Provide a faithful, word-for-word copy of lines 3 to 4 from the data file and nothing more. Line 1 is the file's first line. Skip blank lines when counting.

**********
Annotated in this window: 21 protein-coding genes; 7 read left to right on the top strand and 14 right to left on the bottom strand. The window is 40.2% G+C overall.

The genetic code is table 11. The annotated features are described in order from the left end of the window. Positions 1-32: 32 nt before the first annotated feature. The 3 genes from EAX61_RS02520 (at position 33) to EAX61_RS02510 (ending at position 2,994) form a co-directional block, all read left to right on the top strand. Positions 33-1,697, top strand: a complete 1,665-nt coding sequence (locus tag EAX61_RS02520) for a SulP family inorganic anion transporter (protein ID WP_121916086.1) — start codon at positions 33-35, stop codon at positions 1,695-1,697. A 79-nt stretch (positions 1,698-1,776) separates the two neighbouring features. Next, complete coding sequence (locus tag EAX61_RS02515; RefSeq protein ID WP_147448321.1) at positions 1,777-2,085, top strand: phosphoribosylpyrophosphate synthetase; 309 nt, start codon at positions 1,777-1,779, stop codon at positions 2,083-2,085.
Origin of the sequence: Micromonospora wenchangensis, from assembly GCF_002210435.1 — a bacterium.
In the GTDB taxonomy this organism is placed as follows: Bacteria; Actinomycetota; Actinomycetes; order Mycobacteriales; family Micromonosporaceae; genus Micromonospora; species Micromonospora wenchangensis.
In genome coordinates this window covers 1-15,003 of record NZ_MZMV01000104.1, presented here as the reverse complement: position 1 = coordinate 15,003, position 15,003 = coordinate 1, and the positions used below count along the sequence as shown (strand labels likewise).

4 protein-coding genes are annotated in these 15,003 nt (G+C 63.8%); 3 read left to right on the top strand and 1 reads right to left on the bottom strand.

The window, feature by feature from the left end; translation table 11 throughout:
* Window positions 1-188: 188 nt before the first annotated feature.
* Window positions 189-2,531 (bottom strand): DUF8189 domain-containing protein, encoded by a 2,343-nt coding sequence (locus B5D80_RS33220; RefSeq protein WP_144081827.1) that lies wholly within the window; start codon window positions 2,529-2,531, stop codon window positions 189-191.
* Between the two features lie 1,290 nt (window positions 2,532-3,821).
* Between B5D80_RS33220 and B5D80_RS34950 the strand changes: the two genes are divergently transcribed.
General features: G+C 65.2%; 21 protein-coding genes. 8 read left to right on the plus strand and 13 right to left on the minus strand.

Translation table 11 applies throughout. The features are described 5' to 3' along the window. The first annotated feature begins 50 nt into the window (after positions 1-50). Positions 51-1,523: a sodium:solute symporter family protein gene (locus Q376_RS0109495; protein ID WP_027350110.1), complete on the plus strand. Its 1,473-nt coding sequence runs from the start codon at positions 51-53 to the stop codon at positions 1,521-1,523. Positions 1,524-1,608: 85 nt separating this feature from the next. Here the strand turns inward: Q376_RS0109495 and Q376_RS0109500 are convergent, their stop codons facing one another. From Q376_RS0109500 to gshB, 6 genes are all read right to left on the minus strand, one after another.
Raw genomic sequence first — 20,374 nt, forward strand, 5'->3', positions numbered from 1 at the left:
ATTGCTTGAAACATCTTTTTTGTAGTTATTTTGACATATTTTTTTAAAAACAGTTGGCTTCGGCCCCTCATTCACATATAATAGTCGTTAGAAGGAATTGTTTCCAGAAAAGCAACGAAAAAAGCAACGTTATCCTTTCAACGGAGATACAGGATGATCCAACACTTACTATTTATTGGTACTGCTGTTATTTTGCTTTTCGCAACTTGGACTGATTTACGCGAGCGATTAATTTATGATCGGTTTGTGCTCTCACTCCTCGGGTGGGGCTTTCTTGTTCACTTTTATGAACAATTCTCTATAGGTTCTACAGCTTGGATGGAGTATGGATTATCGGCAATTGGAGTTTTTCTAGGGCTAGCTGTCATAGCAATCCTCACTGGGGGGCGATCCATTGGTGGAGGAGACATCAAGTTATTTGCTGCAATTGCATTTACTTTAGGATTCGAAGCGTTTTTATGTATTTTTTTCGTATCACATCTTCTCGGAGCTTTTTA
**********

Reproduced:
Origin of the sequence: Micromonospora wenchangensis, from assembly GCF_002210435.1 — a bacterium.
In the GTDB taxonomy this organism is placed as follows: Bacteria; Actinomycetota; Actinomycetes; order Mycobacteriales; family Micromonosporaceae; genus Micromonospora; species Micromonospora wenchangensis.